One day, my friend Chloe told me about a wonderful book called The Forty Rules of Love: A Novel of Rumi written by Elif Shafak. Now, if you must know something about me it is that I have fallen head over heels for a country named Turkey ever since my first visit in August 2014. Hence, anything that reminds me of Turkey makes my heart leap and do twirls around the room. Mawlana Jalaludin Rumi, on the other hand, has increasingly become one of my go-to sources of inspiration over the last few years and this has been particularly uplifting because I have struggled with some Muslims who can be harsh and sanctimonious. Alhamdulillah (Praise be to God), this book has helped me to revive my love for Islam and focus on my love for Allah, God the Almighty and I am here to tell my story, on how I learned to love again. Because loving Him is the only way to open the gates of true happiness. Once you have tasted the sweetness of this love only good will ensue, inshaaAllah (God willing).
In The Forty Rules of Love, I was introduced to two narratives that have been juxtaposed to concurrently unfold into one enlightening and thought-provoking book in which forty inspiring rules of love are embedded for the reader to look forward to with the turn of every page. One story is about Ella, a Martha Stewart-like middle-aged Jewish woman who finds herself in a lifeless and loveless marriage and yearned to find her identity again in 2008 through a newly acquired job as a book script editor.
The more substantial story within the book is one about the life of Mawlana Jalaludin Rumi, a prominent 13th Century Islamic jurist and theologian who resided in Konya, Anatolia which is now known as Turkey and how he met his companion and soulmate, Shams Tabrizi, a travelling dervish, poet and philosopher from Tabriz in modern-day Iran. The Forty Rules of Love also uncovers how Ella comes across a man who caught her interest and made her wonder if he was her soulmate or not. Despite being two different stories set centuries apart they intertwine beautifully to show us that opposites have a way of revealing things that we may not have been able to see when they stand on their own.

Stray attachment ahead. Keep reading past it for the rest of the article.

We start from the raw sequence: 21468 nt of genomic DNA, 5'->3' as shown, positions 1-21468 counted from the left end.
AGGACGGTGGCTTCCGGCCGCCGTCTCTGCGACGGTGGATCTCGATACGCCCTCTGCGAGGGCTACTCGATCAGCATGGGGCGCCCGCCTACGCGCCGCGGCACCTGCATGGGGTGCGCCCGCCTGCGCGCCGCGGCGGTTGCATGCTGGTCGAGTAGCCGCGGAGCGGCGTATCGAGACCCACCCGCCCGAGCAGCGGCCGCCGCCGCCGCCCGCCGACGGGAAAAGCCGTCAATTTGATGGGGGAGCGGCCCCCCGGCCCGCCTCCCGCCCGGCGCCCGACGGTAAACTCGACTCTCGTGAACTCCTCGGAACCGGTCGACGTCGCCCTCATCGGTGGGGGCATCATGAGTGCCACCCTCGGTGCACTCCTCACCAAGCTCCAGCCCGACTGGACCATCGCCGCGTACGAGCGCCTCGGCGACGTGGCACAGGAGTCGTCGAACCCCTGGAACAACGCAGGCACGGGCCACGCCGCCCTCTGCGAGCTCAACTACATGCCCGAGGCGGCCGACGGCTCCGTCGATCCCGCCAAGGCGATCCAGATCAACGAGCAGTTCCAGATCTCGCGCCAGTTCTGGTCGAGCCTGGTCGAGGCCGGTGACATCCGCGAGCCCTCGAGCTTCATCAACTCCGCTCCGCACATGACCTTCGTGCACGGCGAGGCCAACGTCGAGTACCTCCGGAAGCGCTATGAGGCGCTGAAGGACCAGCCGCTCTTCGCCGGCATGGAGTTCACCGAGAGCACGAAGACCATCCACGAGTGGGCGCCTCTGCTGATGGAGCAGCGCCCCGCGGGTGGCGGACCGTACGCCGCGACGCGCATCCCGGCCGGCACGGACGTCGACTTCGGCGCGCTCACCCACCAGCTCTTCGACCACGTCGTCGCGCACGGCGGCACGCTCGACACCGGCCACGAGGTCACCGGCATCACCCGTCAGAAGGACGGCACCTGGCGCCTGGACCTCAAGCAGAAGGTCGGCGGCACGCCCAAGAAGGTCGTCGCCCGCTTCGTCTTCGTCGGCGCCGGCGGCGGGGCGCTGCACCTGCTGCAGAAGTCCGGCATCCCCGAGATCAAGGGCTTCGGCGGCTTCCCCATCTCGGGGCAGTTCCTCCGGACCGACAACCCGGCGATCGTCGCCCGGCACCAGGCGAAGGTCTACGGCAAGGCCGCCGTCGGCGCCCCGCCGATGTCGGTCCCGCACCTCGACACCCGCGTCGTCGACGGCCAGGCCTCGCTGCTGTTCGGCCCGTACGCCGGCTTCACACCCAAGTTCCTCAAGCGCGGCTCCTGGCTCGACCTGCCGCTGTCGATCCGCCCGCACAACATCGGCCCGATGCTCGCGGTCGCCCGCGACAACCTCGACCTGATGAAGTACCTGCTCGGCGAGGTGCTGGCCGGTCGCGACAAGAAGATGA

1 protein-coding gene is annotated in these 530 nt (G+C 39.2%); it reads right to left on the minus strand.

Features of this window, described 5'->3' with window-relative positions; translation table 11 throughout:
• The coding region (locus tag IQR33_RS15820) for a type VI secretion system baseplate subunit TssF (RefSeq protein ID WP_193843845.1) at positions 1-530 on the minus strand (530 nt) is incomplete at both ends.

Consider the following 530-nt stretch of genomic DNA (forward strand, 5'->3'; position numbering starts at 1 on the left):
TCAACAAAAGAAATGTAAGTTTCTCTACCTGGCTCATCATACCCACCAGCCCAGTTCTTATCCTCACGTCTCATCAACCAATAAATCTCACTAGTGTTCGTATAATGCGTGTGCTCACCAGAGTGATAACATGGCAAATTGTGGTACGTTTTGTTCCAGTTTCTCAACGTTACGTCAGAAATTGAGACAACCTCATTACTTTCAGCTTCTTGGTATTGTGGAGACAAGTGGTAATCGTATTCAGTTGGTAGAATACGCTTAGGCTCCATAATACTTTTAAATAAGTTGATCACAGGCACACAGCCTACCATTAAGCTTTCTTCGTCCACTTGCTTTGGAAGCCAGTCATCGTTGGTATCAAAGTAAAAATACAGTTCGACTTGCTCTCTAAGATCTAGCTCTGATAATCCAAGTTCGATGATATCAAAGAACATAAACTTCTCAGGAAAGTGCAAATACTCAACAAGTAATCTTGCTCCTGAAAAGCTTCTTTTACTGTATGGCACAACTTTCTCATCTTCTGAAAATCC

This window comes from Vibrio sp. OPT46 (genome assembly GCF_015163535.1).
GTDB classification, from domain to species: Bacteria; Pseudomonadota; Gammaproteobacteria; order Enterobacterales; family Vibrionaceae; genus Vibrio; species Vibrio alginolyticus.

The same can be said about Rumi and Shams. The two of them couldn’t be anymore different. On one hand, Rumi was a well-respected scholar whose sermons attracted thousands of attendees every time. He was born into an aristocratic family in Khorasan, present-day Afghanistan but his family fled from their homeland when the Mongols invaded it. On the other hand, Shams was said to be the son of an imam in Tabriz who wanted him to grow up and be a simple man. Shams father did not believe his confessions about receiving mystic visions ever since he was a young child and this led him to feel quite estranged from his parents. Shams studied the Shafi’e jurisprudence extensively in his hometown but at one stage he decided to be a travelling dervish and earned a living by working as a weaver and embroiderer wherever he travelled to.
Mawlana Jalaludin Rumi the scholar in the ivory tower and Shams Tabrizi the spiritual, free-spirited artist were two sides of the same coin and when they met their lives changed forever; Rumi learned how to love God in a way he never did before and Shams began to feel like he was fulfilling his destiny by being a spiritual guide to Rumi because he knew Rumi was destined to teach people to be transcendent in their love for God for many centuries to come.
What I enjoyed about this book is learning about Rumi and Sham’s journey as individuals and as companions. I also liked the way it challenged me to look at people and situations with a different perspective. For instance, even though Rumi was quite happily married he still felt like he had not met his soulmate. It made me realize that a soulmate (or love) can come in various shapes and forms. Another is in the account written about Desert Rose, woman who was forced into a life of prostitution but strongly desired to free herself from it and seek God.